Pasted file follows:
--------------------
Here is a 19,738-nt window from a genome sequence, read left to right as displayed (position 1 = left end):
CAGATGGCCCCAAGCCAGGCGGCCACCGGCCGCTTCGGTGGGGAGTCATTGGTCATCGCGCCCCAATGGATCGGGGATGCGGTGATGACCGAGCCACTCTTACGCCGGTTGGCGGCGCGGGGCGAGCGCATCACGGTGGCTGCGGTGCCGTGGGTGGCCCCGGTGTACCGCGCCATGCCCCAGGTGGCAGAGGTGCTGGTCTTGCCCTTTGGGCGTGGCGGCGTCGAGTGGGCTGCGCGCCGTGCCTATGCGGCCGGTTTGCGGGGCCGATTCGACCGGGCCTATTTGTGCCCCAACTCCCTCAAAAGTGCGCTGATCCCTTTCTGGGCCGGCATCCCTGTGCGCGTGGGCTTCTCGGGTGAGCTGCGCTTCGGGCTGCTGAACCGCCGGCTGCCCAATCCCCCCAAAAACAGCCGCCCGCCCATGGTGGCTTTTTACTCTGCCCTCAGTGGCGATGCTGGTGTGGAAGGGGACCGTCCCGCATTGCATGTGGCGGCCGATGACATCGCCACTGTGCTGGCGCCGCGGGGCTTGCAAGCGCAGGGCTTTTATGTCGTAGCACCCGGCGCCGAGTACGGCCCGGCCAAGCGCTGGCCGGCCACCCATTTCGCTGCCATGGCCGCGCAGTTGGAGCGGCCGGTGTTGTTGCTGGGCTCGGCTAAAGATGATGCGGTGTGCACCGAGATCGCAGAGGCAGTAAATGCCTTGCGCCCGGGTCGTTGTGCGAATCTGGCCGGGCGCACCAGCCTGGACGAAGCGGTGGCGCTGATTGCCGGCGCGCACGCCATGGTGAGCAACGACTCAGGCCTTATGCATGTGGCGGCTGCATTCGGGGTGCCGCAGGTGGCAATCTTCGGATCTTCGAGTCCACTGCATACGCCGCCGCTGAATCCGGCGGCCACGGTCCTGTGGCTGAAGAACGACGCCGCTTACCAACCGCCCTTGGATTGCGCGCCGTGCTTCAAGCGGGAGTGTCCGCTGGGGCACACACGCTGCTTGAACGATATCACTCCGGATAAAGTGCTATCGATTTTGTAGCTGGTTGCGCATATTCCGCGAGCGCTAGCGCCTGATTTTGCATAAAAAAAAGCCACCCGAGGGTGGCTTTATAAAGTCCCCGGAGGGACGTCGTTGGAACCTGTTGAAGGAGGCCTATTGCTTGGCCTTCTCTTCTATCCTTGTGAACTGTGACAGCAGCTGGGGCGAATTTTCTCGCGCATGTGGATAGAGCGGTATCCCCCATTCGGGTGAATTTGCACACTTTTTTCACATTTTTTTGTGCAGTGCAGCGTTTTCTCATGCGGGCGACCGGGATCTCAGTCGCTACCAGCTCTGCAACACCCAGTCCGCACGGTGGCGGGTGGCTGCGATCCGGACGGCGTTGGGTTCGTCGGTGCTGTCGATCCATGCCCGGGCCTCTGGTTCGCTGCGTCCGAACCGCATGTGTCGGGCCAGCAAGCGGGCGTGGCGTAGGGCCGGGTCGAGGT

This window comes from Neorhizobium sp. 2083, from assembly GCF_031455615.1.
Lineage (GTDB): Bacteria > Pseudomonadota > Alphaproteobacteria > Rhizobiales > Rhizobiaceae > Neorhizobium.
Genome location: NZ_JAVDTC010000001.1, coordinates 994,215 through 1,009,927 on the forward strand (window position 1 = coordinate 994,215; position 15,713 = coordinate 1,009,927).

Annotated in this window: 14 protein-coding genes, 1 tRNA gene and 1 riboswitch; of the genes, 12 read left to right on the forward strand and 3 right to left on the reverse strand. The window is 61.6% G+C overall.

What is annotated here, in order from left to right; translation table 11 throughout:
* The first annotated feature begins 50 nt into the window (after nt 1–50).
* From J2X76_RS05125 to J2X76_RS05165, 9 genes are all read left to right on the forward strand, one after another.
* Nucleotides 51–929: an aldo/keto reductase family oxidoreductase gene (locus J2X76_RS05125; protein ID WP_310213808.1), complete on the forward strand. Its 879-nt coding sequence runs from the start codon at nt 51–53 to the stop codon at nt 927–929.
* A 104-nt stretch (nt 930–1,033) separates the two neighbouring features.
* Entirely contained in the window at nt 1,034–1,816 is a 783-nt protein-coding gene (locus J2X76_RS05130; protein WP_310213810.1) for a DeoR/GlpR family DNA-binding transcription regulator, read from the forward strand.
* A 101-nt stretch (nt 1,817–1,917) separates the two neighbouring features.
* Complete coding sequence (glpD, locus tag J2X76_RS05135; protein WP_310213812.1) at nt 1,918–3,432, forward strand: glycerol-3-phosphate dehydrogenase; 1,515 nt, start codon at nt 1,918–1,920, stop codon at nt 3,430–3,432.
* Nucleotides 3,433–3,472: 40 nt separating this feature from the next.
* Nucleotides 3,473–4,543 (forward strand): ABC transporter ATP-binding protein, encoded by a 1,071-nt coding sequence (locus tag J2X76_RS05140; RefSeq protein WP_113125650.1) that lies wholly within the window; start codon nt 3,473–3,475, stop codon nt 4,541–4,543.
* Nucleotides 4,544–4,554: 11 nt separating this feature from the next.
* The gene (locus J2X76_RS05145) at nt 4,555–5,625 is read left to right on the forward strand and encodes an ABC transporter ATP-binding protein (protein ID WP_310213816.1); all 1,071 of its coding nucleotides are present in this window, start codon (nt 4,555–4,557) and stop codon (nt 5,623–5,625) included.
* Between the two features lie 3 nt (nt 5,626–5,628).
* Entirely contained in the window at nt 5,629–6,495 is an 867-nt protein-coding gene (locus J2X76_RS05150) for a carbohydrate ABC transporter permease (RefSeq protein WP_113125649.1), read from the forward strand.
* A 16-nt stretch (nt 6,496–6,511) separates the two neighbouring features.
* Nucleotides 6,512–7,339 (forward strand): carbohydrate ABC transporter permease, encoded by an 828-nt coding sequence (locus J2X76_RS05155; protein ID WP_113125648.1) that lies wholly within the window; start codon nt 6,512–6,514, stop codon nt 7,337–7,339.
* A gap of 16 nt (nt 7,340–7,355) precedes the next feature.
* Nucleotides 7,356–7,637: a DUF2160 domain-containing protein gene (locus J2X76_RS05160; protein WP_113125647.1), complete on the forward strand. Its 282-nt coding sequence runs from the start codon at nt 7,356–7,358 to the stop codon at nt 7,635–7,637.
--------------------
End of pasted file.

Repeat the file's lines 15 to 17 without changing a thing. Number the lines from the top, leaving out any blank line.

* Nucleotides 3,433–3,472: 40 nt separating this feature from the next.
* Nucleotides 3,473–4,543 (forward strand): ABC transporter ATP-binding protein, encoded by a 1,071-nt coding sequence (locus tag J2X76_RS05140; RefSeq protein WP_113125650.1) that lies wholly within the window; start codon nt 3,473–3,475, stop codon nt 4,541–4,543.
* Nucleotides 4,544–4,554: 11 nt separating this feature from the next.